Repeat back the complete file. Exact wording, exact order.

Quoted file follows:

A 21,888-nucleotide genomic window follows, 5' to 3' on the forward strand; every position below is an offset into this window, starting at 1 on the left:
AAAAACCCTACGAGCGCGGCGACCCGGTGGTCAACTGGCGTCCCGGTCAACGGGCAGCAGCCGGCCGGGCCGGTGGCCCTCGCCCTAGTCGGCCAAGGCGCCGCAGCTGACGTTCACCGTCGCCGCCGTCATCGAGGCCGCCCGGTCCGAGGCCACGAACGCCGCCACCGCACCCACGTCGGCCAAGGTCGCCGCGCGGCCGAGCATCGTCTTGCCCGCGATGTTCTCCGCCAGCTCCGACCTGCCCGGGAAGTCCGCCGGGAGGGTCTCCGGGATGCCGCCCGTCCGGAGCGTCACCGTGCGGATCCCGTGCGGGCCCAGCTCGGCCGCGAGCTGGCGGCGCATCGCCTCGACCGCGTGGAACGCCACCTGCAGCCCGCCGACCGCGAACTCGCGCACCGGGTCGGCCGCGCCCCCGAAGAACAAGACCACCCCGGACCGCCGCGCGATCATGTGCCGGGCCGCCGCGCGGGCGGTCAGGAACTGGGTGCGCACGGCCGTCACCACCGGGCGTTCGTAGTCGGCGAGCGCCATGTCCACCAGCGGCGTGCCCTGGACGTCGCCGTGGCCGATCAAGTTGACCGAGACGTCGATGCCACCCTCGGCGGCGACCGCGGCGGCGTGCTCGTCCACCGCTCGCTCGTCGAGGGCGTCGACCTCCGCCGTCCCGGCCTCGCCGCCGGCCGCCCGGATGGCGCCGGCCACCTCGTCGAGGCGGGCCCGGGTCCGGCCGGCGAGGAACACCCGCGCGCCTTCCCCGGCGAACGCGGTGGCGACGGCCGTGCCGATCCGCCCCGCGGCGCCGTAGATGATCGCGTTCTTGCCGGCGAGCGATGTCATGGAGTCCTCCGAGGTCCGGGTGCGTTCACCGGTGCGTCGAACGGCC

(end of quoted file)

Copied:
A 21,888-nucleotide genomic window follows, 5' to 3' on the forward strand; every position below is an offset into this window, starting at 1 on the left:
AAAAACCCTACGAGCGCGGCGACCCGGTGGTCAACTGGCGTCCCGGTCAACGGGCAGCAGCCGGCCGGGCCGGTGGCCCTCGCCCTAGTCGGCCAAGGCGCCGCAGCTGACGTTCACCGTCGCCGCCGTCATCGAGGCCGCCCGGTCCGAGGCCACGAACGCCGCCACCGCACCCACGTCGGCCAAGGTCGCCGCGCGGCCGAGCATCGTCTTGCCCGCGATGTTCTCCGCCAGCTCCGACCTGCCCGGGAAGTCCGCCGGGAGGGTCTCCGGGATGCCGCCCGTCCGGAGCGTCACCGTGCGGATCCCGTGCGGGCCCAGCTCGGCCGCGAGCTGGCGGCGCATCGCCTCGACCGCGTGGAACGCCACCTGCAGCCCGCCGACCGCGAACTCGCGCACCGGGTCGGCCGCGCCCCCGAAGAACAAGACCACCCCGGACCGCCGCGCGATCATGTGCCGGGCCGCCGCGCGGGCGGTCAGGAACTGGGTGCGCACGGCCGTCACCACCGGGCGTTCGTAGTCGGCGAGCGCCATGTCCACCAGCGGCGTGCCCTGGACGTCGCCGTGGCCGATCAAGTTGACCGAGACGTCGATGCCACCCTCGGCGGCGACCGCGGCGGCGTGCTCGTCCACCGCTCGCTCGTCGAGGGCGTCGACCTCCGCCGTCCCGGCCTCGCCGCCGGCCGCCCGGATGGCGCCGGCCACCTCGTCGAGGCGGGCCCGGGTCCGGCCGGCGAGGAACACCCGCGCGCCTTCCCCGGCGAACGCGGTGGCGACGGCCGTGCCGATCCGCCCCGCGGCGCCGTAGATGATCGCGTTCTTGCCGGCGAGCGATGTCATGGAGTCCTCCGAGGTCCGGGTGCGTTCACCGGTGCGTCGAACGGCC